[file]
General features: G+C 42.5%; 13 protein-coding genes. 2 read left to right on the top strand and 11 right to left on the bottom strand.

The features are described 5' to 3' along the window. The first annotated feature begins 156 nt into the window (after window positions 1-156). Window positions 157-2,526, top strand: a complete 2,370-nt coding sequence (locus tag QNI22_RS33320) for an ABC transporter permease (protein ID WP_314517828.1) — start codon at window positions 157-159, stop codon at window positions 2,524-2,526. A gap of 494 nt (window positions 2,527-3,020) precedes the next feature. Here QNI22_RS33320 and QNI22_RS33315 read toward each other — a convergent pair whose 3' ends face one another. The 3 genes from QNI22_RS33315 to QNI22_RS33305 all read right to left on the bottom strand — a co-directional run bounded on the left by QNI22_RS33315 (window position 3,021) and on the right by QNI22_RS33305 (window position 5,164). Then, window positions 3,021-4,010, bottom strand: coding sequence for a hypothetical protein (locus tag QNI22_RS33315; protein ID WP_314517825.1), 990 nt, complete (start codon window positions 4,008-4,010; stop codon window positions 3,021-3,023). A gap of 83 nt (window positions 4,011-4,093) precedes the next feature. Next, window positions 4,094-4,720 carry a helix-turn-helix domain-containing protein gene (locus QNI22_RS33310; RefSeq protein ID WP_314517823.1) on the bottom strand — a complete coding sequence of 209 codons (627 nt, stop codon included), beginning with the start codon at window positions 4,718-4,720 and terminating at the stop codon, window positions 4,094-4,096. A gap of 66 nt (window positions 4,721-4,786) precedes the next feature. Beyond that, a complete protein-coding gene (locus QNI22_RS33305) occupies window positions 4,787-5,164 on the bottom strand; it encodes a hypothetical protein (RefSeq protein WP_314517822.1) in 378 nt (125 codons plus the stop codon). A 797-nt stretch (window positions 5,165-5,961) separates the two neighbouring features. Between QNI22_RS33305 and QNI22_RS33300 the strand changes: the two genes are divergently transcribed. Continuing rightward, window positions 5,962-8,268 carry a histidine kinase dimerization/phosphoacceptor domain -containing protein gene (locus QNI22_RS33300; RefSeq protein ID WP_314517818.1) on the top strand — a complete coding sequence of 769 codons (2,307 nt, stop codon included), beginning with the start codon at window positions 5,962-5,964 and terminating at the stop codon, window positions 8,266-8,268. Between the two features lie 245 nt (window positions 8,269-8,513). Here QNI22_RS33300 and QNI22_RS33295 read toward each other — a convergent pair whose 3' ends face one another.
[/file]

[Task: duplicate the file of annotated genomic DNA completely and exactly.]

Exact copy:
General features: G+C 42.5%; 13 protein-coding genes. 2 read left to right on the top strand and 11 right to left on the bottom strand.

The features are described 5' to 3' along the window. The first annotated feature begins 156 nt into the window (after window positions 1-156). Window positions 157-2,526, top strand: a complete 2,370-nt coding sequence (locus tag QNI22_RS33320) for an ABC transporter permease (protein ID WP_314517828.1) — start codon at window positions 157-159, stop codon at window positions 2,524-2,526. A gap of 494 nt (window positions 2,527-3,020) precedes the next feature. Here QNI22_RS33320 and QNI22_RS33315 read toward each other — a convergent pair whose 3' ends face one another. The 3 genes from QNI22_RS33315 to QNI22_RS33305 all read right to left on the bottom strand — a co-directional run bounded on the left by QNI22_RS33315 (window position 3,021) and on the right by QNI22_RS33305 (window position 5,164). Then, window positions 3,021-4,010, bottom strand: coding sequence for a hypothetical protein (locus tag QNI22_RS33315; protein ID WP_314517825.1), 990 nt, complete (start codon window positions 4,008-4,010; stop codon window positions 3,021-3,023). A gap of 83 nt (window positions 4,011-4,093) precedes the next feature. Next, window positions 4,094-4,720 carry a helix-turn-helix domain-containing protein gene (locus QNI22_RS33310; RefSeq protein ID WP_314517823.1) on the bottom strand — a complete coding sequence of 209 codons (627 nt, stop codon included), beginning with the start codon at window positions 4,718-4,720 and terminating at the stop codon, window positions 4,094-4,096. A gap of 66 nt (window positions 4,721-4,786) precedes the next feature. Beyond that, a complete protein-coding gene (locus QNI22_RS33305) occupies window positions 4,787-5,164 on the bottom strand; it encodes a hypothetical protein (RefSeq protein WP_314517822.1) in 378 nt (125 codons plus the stop codon). A 797-nt stretch (window positions 5,165-5,961) separates the two neighbouring features. Between QNI22_RS33305 and QNI22_RS33300 the strand changes: the two genes are divergently transcribed. Continuing rightward, window positions 5,962-8,268 carry a histidine kinase dimerization/phosphoacceptor domain -containing protein gene (locus QNI22_RS33300; RefSeq protein ID WP_314517818.1) on the top strand — a complete coding sequence of 769 codons (2,307 nt, stop codon included), beginning with the start codon at window positions 5,962-5,964 and terminating at the stop codon, window positions 8,266-8,268. Between the two features lie 245 nt (window positions 8,269-8,513). Here QNI22_RS33300 and QNI22_RS33295 read toward each other — a convergent pair whose 3' ends face one another.